Once the red carpet follies were over, the war correspondent Christiane Amanpour introduced the film, calling it “remarkable and courageous” while warning that there was “no way to sugarcoat” the atrocities it portrays. The afterparty, at a nightclub high atop a hip New York hotel in the meatpacking district, complete with the usual supercilious doormen, rotating disco ball and thumping music, was co-sponsored by the Council on Foreign Relations and the human rights group Women for Women International. That was the atmosphere on Monday night at the New York premiere of In the Land of Blood and Honey, a harrowing look at the fratricidal Bosnian war of the 1990s: an unusual convergence of foreign policy seriousness and Hollywood glamour. But that is the way that Angelina Jolie, who wrote, directed and co-produced the film, operates these days.
“I've had fun as an actress,” Ms Jolie said in an interview over the weekend at the Waldorf-Astoria. “It's a very fun job, and I've had great experiences. But my heart has been on these foreign policy issues, and my interests are there. So to be able to combine them and be part of international affairs that way, working toward solutions and being part of a good dialogue with good people, felt like a nice evolution to me.” In the Land of Blood and Honey, which opens on Dec 23 and is Ms Jolie's directorial debut, tells the stories of Ajla, a Bosnian Muslim woman, and Danijel, a Serbian police officer, who meet in Sarajevo just before the war starts. Through them it examines the broader conflict, which killed more than 100,000 people, displaced 2 million more and introduced the term “ethnic cleansing” to the lexicon of war.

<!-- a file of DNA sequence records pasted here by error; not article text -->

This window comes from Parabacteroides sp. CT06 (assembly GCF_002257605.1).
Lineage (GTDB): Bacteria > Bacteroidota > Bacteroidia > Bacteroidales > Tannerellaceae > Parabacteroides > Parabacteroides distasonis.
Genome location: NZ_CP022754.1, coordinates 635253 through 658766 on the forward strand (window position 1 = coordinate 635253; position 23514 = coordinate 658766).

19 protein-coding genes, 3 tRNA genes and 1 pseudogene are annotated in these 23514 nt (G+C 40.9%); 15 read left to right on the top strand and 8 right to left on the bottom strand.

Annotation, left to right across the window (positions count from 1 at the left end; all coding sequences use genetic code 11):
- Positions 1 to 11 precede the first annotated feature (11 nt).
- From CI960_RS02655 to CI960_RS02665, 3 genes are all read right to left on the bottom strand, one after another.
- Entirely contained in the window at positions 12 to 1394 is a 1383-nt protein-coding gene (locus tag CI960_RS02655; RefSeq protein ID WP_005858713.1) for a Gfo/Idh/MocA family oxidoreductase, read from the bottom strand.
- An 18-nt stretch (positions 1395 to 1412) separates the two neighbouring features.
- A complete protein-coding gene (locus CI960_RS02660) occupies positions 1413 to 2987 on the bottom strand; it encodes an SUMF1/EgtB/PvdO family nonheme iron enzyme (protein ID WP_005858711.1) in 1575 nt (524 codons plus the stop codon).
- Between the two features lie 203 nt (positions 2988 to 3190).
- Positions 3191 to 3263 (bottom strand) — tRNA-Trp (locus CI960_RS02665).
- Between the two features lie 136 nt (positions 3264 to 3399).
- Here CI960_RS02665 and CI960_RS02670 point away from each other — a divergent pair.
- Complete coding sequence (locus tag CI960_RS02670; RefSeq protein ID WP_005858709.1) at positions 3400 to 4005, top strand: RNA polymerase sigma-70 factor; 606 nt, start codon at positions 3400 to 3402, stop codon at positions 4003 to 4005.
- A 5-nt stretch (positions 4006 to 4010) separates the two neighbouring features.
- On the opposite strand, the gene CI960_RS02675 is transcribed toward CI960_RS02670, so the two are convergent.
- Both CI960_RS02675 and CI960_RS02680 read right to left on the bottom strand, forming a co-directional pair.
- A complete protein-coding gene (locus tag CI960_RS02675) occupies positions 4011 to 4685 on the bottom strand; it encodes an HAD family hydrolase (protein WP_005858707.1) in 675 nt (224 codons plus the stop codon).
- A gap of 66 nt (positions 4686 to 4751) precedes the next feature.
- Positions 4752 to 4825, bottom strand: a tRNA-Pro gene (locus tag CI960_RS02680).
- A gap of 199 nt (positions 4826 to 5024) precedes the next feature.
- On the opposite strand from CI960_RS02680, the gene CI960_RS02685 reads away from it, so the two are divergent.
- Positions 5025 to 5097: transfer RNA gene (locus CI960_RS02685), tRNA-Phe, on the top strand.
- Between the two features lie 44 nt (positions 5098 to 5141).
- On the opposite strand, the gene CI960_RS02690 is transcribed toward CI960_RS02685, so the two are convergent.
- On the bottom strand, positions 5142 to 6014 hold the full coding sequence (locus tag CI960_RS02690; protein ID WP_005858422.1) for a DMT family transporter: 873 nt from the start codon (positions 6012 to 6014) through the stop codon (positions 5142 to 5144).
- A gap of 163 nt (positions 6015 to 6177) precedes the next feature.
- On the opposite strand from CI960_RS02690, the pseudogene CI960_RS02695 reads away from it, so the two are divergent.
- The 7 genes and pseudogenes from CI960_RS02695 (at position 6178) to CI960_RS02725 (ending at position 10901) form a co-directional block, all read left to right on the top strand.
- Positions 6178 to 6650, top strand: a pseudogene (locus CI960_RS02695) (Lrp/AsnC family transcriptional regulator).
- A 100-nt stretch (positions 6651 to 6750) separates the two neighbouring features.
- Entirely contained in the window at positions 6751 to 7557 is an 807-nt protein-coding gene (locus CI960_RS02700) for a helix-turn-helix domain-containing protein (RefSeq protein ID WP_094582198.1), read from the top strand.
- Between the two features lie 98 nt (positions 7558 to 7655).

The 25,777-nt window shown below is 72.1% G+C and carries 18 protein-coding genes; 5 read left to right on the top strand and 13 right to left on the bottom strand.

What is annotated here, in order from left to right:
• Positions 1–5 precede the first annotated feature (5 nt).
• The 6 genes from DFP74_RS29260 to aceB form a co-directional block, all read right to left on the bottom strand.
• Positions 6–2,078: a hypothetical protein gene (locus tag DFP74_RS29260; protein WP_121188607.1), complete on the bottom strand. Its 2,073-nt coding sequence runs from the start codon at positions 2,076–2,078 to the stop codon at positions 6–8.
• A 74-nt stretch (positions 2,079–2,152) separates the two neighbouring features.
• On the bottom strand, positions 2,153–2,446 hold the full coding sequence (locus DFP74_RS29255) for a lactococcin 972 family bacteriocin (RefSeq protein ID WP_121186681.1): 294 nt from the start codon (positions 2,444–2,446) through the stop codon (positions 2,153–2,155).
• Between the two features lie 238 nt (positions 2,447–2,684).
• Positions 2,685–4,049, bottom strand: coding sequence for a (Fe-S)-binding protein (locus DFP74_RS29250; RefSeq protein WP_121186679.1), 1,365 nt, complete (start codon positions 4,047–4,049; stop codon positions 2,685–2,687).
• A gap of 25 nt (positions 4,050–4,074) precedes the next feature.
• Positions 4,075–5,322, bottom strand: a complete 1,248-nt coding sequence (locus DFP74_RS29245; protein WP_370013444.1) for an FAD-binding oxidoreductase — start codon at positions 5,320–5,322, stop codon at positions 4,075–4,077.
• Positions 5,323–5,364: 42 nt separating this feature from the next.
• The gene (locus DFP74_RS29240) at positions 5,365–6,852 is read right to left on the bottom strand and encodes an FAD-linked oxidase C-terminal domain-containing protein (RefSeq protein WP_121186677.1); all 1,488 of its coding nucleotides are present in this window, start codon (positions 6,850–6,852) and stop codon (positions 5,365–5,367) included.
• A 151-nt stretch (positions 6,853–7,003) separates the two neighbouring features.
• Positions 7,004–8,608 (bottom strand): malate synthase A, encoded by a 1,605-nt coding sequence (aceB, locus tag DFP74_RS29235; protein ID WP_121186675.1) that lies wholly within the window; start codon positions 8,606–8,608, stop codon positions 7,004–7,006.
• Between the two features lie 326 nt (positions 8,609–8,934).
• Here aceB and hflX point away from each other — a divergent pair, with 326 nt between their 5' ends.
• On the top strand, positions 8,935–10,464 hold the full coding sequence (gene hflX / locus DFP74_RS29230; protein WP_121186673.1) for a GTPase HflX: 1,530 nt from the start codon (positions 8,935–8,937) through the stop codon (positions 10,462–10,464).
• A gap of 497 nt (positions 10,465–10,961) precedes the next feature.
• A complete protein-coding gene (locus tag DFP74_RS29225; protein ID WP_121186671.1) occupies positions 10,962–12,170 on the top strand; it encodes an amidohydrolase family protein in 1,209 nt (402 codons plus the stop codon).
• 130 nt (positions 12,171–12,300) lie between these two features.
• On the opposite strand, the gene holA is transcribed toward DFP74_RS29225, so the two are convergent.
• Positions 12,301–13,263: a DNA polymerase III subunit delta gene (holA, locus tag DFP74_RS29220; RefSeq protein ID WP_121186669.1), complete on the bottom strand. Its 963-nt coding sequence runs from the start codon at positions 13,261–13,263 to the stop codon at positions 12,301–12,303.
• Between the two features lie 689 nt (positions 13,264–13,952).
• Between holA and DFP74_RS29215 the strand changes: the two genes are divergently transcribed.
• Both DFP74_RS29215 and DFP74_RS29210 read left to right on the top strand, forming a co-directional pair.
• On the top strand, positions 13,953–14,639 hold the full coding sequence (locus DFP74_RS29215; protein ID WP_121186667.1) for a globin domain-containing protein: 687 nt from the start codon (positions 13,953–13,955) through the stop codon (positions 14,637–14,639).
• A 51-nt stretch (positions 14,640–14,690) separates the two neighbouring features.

More here. (Note: I attended the premier and highly recommend the movie which is brutal but brilliant)